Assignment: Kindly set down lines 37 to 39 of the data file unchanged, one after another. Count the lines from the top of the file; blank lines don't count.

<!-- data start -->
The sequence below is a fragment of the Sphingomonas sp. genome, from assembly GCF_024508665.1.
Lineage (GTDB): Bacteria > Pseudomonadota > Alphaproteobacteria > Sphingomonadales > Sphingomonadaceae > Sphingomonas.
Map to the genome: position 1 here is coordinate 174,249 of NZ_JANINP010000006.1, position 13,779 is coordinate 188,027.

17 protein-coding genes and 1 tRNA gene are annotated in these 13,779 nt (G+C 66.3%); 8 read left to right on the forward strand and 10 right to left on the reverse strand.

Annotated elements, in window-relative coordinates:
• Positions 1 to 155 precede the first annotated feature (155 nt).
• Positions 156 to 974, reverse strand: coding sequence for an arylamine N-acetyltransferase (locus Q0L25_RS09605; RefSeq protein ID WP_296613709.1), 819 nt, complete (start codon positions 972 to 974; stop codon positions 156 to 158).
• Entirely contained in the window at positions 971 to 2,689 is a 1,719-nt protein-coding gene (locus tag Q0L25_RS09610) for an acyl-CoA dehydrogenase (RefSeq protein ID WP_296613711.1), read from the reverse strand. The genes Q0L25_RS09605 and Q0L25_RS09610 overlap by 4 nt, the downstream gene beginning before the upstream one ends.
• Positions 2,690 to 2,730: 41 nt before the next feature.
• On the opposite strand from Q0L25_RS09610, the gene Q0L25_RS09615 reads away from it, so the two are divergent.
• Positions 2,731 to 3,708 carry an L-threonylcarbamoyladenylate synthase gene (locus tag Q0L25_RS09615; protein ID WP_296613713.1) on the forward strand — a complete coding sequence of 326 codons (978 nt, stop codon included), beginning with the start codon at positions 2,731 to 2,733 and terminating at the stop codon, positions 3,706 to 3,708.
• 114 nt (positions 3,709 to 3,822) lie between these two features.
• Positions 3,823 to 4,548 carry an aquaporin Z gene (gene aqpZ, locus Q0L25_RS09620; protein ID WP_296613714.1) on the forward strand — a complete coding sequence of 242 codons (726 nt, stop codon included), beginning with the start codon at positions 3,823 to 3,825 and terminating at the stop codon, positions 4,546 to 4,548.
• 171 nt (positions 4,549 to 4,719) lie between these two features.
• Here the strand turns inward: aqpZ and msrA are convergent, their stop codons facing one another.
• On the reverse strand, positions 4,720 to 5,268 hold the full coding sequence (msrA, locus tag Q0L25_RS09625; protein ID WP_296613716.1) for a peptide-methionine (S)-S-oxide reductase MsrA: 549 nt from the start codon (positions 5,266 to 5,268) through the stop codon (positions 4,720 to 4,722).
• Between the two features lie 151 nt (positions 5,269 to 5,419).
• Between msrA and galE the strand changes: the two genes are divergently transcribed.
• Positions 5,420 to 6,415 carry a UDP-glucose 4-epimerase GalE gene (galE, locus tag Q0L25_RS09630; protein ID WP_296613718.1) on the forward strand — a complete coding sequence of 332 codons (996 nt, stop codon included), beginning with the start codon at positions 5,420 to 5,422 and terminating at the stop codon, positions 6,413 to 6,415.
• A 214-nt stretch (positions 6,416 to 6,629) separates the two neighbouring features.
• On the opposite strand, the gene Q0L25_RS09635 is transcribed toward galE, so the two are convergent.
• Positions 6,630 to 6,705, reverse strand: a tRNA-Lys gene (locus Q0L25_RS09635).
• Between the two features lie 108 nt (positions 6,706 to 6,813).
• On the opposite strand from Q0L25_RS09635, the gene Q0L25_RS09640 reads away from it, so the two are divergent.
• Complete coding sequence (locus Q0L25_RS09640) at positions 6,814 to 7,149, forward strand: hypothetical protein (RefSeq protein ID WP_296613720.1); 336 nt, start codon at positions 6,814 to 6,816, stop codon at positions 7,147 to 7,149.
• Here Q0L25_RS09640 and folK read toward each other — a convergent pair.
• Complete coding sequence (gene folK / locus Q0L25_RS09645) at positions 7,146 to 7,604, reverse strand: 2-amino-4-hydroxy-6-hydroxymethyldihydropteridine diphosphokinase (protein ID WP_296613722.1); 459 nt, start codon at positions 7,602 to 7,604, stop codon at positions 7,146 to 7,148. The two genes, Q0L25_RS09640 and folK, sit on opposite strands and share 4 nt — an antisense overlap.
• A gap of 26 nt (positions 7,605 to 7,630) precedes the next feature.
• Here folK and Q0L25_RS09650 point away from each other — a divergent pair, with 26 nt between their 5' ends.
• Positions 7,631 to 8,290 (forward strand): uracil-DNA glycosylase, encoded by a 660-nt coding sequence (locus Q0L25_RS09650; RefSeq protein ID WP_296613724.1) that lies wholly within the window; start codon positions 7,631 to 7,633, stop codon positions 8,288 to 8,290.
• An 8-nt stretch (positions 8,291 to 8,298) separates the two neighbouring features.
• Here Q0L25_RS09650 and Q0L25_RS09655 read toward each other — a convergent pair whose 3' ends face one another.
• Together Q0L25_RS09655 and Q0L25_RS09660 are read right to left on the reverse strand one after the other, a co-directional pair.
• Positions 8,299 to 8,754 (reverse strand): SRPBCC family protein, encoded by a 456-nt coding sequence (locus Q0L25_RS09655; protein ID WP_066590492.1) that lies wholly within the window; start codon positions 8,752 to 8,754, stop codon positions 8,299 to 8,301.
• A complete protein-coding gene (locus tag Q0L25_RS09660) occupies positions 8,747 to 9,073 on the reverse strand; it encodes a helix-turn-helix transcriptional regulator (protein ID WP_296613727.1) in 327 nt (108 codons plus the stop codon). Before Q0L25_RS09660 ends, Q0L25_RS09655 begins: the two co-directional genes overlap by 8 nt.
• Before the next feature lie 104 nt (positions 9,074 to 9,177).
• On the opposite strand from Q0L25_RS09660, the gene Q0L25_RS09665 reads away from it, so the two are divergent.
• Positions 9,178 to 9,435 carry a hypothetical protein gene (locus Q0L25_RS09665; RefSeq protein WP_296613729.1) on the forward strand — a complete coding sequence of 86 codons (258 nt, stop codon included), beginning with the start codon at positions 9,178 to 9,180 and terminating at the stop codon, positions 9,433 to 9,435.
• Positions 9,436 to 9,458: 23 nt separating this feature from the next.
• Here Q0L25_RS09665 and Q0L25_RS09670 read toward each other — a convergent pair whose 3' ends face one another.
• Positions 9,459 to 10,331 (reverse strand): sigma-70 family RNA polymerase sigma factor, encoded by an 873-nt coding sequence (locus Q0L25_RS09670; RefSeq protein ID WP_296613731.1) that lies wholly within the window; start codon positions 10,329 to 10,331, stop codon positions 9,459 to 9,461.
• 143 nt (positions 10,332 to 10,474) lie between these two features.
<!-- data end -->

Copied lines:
• On the opposite strand from Q0L25_RS09660, the gene Q0L25_RS09665 reads away from it, so the two are divergent.
• Positions 9,178 to 9,435 carry a hypothetical protein gene (locus Q0L25_RS09665; RefSeq protein WP_296613729.1) on the forward strand — a complete coding sequence of 86 codons (258 nt, stop codon included), beginning with the start codon at positions 9,178 to 9,180 and terminating at the stop codon, positions 9,433 to 9,435.
• Positions 9,436 to 9,458: 23 nt separating this feature from the next.